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After Life Season 2 Review: A therapeutic tale about inevitable acceptance of eventuality- Cinema express

After Life Season 2 Review: A therapeutic tale about the inevitable acceptance of eventuality

Ricky Gervais' Netflix series, After Life, is about a widower (Gervais) grappling with the death of his wife

Published: 01st May 2020

Why do we say someone died peacefully in their sleep? Who is it peaceful for? Us or them? Do they know, in their last moments, that it is going to be their final few breaths? Are they really peaceful then? Are they really content with their lives thus far? While, in a way, we are happy about someone dying in their sleep without undergoing a struggle, isn't it also an extension of our own feeling of peace? Just like their struggle, their peace too, eventually, becomes ours.

Cast: Ricky Gervais, Kerry Godliman, Penelope Wilton, Joe Wilkinson

Created by: Ricky Gervais

Streaming on: Netflix

Ricky Gervais' Netflix series, After Life, is about Tony (Gervais), a widower grappling with the death of his wife Lisa (Kerry Godliman). He's lost the love of his life to cancer. In Season 1, we saw the funny and genial Tony become acerbic and sarcastic. He believed goodness wasn't rewarded in this world, and truth, however bitter, was better than sugar-coated lies. Being honest was his superpower and he wielded it with zero empathy. In direct contrast, Tony, in Season 2, is too empathetic. Yes, he is still highly opinionated, but understands that there are many like him in the world who are waging a lonely battle.

After Life Season 2 plays out like Groundhog Day, a reference Tony himself gives multiple times. Every episode begins and ends with Tony watching a video of Lisa. We see them in happier times to know why Tony is so angry with himself about her death. How can he overlook the fact he didn't get to bid farewell to her on his terms?

But no one can dictate terms over others' experiences, and this gradually dawns on Tony. His life is not just about him and Lisa anymore. There is Emma (Ashley Jensen) who makes him understand that others' lives don't stop just because he wants to stay in one place. There is his brother-in-law-cum-boss Matt (Tom Basden) who, from being the emotional crutch for Tony in Season 1, needs one this time. There is postman Pat (Joe Wilkinson) and sex-worker/friend Roxy (Roisin Conaty), who remind him of the beauty in the mundane like having breakfast with company. There is his colleague Sandy (Mandeep Dhillon), who lets him know there are people that just want him to be happy. There is his best friend-work buddy Lenny (Tony Way), who just sits there quietly, walks with him, works with him, but doesn't offer any advice on coping with grief. Sometimes, it is just about being there. Nothing more, nothing less. And as always, there is Anne (Penelope Wilton), who continues to be Tony's sounding board and is just the warmest human being ever to be shown on television. Of course, there are certain slight missteps in some characterisations that seem amplified because of the pitch-perfect nature otherwise.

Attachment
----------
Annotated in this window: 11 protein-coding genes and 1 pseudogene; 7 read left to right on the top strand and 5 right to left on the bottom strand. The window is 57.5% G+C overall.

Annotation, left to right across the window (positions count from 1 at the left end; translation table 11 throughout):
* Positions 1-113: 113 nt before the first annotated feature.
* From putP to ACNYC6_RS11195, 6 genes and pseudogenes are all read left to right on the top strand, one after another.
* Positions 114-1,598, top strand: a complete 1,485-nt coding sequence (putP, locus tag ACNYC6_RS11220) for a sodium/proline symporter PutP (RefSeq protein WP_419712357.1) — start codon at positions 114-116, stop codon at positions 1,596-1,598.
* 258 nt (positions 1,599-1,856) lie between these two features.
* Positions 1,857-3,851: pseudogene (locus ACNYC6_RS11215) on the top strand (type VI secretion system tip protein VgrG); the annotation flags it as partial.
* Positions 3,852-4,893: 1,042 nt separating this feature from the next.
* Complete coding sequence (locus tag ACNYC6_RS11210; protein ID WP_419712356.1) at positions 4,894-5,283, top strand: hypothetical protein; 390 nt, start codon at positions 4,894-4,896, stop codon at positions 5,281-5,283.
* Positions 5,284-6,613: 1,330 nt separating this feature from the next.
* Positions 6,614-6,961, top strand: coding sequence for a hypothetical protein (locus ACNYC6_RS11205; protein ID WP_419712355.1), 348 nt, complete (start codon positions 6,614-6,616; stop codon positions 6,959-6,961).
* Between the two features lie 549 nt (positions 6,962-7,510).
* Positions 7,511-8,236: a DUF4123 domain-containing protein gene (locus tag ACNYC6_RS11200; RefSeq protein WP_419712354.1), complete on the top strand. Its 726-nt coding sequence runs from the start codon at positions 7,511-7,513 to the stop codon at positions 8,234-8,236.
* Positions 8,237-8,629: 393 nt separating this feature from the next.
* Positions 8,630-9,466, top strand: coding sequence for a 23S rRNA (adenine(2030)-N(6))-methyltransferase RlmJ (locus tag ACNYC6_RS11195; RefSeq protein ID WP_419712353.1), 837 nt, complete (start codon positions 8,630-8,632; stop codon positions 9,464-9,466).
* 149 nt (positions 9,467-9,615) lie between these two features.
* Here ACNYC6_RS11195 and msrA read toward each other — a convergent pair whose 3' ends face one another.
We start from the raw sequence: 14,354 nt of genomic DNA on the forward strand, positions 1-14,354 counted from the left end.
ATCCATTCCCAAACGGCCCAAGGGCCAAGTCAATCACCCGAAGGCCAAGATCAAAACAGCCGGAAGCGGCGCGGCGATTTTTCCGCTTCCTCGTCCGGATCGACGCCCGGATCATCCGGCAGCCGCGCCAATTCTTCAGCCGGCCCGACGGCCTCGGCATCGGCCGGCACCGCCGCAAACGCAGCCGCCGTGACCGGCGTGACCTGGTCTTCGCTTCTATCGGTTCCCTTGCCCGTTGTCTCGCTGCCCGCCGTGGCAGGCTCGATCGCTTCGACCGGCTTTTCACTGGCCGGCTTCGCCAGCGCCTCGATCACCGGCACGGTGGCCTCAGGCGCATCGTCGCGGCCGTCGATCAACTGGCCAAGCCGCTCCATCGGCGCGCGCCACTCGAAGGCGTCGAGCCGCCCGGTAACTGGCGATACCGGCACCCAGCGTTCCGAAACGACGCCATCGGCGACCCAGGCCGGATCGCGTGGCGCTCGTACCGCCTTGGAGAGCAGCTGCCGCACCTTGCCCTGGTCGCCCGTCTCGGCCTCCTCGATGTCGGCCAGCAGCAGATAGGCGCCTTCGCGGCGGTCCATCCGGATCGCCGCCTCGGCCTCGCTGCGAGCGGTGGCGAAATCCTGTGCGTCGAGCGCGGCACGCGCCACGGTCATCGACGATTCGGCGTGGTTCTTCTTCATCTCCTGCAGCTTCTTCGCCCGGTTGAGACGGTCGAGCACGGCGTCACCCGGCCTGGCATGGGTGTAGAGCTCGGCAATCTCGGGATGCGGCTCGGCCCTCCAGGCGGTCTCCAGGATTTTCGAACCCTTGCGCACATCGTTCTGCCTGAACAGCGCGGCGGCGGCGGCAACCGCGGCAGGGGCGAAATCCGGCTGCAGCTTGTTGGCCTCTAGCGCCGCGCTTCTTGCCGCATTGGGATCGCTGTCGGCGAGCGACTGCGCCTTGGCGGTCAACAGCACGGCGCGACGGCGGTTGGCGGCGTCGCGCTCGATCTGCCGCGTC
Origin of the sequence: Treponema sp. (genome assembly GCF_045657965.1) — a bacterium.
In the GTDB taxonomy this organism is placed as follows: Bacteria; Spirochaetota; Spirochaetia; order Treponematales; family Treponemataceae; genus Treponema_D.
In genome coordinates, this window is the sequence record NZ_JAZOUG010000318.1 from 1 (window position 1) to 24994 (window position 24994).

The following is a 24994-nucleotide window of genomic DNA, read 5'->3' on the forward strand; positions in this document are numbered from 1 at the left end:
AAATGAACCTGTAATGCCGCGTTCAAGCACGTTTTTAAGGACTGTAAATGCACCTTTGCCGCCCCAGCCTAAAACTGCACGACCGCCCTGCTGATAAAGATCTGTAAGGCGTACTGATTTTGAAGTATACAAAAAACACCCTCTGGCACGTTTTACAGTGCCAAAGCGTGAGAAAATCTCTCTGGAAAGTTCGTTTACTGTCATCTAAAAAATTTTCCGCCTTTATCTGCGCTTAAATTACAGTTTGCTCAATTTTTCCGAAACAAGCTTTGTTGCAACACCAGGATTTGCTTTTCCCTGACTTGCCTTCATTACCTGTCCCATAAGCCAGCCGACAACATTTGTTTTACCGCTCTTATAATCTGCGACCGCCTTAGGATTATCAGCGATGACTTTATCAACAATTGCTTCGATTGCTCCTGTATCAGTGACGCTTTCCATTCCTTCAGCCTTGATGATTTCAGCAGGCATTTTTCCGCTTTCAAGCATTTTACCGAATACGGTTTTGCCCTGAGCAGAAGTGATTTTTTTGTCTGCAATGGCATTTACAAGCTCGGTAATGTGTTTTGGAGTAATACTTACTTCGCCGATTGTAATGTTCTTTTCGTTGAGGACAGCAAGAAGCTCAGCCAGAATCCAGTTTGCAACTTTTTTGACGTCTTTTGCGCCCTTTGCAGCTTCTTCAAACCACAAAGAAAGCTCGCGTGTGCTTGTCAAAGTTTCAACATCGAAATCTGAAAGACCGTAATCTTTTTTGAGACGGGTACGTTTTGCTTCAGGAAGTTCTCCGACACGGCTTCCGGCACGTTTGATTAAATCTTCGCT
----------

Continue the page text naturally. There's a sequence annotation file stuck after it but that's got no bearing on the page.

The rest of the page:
Despite all these people trying to enrich Tony's life, he continues to be harsh on himself. "It is kindness I have a problem with. I'm not sure if I deserve it," laments Tony, who just cannot catch a break from heartbreak and loss. But this time around, he sports a smile wider than before, although it barely reflects what he truly feels. "I don't remember how I was when normal. I want to be normal, but I'm weak," he breaks down, and this sense of openness is rare and therefore unsettling.

If Tony tested every relationship in Season 1, he keeps them as close as possible in Season 2. He knows the importance of those people in his life. Yet, he is sad. He is moody. He cries a lot. He is unhinged. He is empathetic. He becomes a sounding board for his colleagues. He is aching. He is pining. And he is all this and more every single day that begins with watching Lisa on a video and ends with... watching Lisa on video. His very own Groundhog Day. Not everyone can fit into that scheme of things... or can they?

After Life is not just about the brilliant performances by Gervais and Co. It is not just about the soothing music used at the right times that allows silence to engulf us in others. It is not just about the therapeutic dialogues that will surely come out as motivational posters on social media soon. It is all about one man's search for closure. Each of us aches for it one way or the other. That is why when After Life Season 2 ends with the promise of a Season 3, we are upbeat. Over two seasons, Gervais has made us internalise Tony's struggle, and when the peace that Tony desperately seeks seems within his reach this time around, it is but natural of us to expect things to look up in Season 3.

And... just like his struggle, we hope that his peace too, eventually, becomes ours.

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